Emmert promises WBCA he will work to fix 'stark' inequities

Full Screen
1 / 2

Copyright 2021 The Associated Press. All rights reserved.

NCAA President Mark Emmert watches the first half of a college basketball game between North Carolina State and South Florida in the second round of the women's NCAA tournament at the Alamodome in San Antonio, Tuesday, March 23, 2021. (AP Photo/Eric Gay)

SAN ANTONIO – NCAA President Mark Emmert promised the Women's Basketball Coaches Association he will work with coaches to fix the “stark difference” between the Division I men's and women's tournaments.

While Emmert noted that a major hurdle was trying to hold both basketball tournaments in a kind of identical format required by the coronavirus pandemic, he added nobody liked the results and nobody wants to see similar issues crop up in other sports in coming months.

“I, too, believe that it’s exactly the right moment to do it,” Emmert said. “You got my commitment, my personal commitment to spend an enormous amount of time and energy on on this problem and and making sure that we don’t lose the chance.”

Emmert and the NCAA's heads of basketball Dan Gavitt and Lynn Holzman discussed the conditions in San Antonio on Wednesday with members of the WBCA, including two of the Final Four coaches — UConn's Geno Auriemma and Dawn Staley of South Carolina.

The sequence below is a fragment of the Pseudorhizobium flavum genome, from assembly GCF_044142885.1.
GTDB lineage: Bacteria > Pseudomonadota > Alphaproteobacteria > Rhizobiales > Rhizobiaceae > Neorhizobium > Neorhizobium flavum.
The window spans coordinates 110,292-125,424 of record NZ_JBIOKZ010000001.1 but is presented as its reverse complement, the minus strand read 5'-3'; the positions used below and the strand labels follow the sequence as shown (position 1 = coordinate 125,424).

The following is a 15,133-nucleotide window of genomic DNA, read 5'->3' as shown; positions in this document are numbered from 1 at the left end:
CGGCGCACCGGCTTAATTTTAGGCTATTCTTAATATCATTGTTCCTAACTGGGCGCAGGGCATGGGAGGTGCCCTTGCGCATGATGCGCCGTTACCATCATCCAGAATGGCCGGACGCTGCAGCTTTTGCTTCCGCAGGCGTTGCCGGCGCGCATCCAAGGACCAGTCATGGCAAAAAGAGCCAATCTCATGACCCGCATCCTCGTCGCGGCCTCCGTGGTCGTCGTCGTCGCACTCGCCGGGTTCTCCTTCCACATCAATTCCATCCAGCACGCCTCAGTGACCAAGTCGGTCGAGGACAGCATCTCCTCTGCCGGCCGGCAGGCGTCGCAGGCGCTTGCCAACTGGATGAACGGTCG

Several differences surfaced over the past two weeks, starting with female players, coaches and staff in San Antonio criticizing the NCAA for not initially providing a full weight-training area to the women’s teams, noting the men’s teams in Indianapolis did not have the same problem.

Questions during the coaches' meeting with Emmert ranged from the use of “March Madness” for branding, the number of NCAA staffers for both basketball tournaments (12 for the men, six for the women), the budget for both tournaments and why the NCAA doesn't own the WNIT as it does the NIT.

The WBCA sent a letter to Emmert last week saying the external review he proposed to look into potential gender equity issues wasn't good enough. In the letter, obtained by The Associated Press, the WBCA asked for a “Commission on Gender Inequity in College Sports” led by people chosen by both the WBCA and NCAA.

Staley asked for assurances that the law firm hired by the NCAA to review potential gender equity issues is truly independent.